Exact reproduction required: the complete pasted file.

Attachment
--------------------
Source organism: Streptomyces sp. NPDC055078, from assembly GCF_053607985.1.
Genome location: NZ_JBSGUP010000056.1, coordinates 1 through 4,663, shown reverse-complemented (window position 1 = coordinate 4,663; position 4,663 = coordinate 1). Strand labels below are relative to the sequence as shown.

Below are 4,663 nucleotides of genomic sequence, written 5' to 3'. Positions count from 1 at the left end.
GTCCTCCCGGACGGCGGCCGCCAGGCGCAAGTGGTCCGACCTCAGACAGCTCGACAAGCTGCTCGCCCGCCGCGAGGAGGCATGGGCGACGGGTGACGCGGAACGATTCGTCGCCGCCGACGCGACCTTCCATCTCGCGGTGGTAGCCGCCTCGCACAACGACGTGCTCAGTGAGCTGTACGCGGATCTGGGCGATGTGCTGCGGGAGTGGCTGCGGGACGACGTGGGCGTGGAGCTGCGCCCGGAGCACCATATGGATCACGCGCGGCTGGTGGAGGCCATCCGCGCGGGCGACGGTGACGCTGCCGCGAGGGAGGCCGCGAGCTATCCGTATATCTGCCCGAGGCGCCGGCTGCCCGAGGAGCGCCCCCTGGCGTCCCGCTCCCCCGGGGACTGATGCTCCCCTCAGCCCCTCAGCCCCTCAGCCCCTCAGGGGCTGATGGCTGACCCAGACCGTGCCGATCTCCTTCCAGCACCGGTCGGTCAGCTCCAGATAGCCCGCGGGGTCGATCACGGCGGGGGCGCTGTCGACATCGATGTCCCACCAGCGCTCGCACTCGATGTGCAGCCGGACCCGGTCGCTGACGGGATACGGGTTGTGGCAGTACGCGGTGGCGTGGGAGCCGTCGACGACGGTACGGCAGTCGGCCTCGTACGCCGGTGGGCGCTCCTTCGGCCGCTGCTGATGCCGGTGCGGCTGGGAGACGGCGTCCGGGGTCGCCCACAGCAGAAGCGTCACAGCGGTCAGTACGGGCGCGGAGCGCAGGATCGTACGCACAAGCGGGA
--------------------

Source organism: Streptomyces sp. NPDC055078, from assembly GCF_053607985.1.
Genome location: NZ_JBSGUP010000056.1, coordinates 1 through 4,663, shown reverse-complemented (window position 1 = coordinate 4,663; position 4,663 = coordinate 1). Strand labels below are relative to the sequence as shown.

Below are 4,663 nucleotides of genomic sequence, written 5' to 3'. Positions count from 1 at the left end.
GTCCTCCCGGACGGCGGCCGCCAGGCGCAAGTGGTCCGACCTCAGACAGCTCGACAAGCTGCTCGCCCGCCGCGAGGAGGCATGGGCGACGGGTGACGCGGAACGATTCGTCGCCGCCGACGCGACCTTCCATCTCGCGGTGGTAGCCGCCTCGCACAACGACGTGCTCAGTGAGCTGTACGCGGATCTGGGCGATGTGCTGCGGGAGTGGCTGCGGGACGACGTGGGCGTGGAGCTGCGCCCGGAGCACCATATGGATCACGCGCGGCTGGTGGAGGCCATCCGCGCGGGCGACGGTGACGCTGCCGCGAGGGAGGCCGCGAGCTATCCGTATATCTGCCCGAGGCGCCGGCTGCCCGAGGAGCGCCCCCTGGCGTCCCGCTCCCCCGGGGACTGATGCTCCCCTCAGCCCCTCAGCCCCTCAGCCCCTCAGGGGCTGATGGCTGACCCAGACCGTGCCGATCTCCTTCCAGCACCGGTCGGTCAGCTCCAGATAGCCCGCGGGGTCGATCACGGCGGGGGCGCTGTCGACATCGATGTCCCACCAGCGCTCGCACTCGATGTGCAGCCGGACCCGGTCGCTGACGGGATACGGGTTGTGGCAGTACGCGGTGGCGTGGGAGCCGTCGACGACGGTACGGCAGTCGGCCTCGTACGCCGGTGGGCGCTCCTTCGGCCGCTGCTGATGCCGGTGCGGCTGGGAGACGGCGTCCGGGGTCGCCCACAGCAGAAGCGTCACAGCGGTCAGTACGGGCGCGGAGCGCAGGATCGTACGCACAAGCGGGA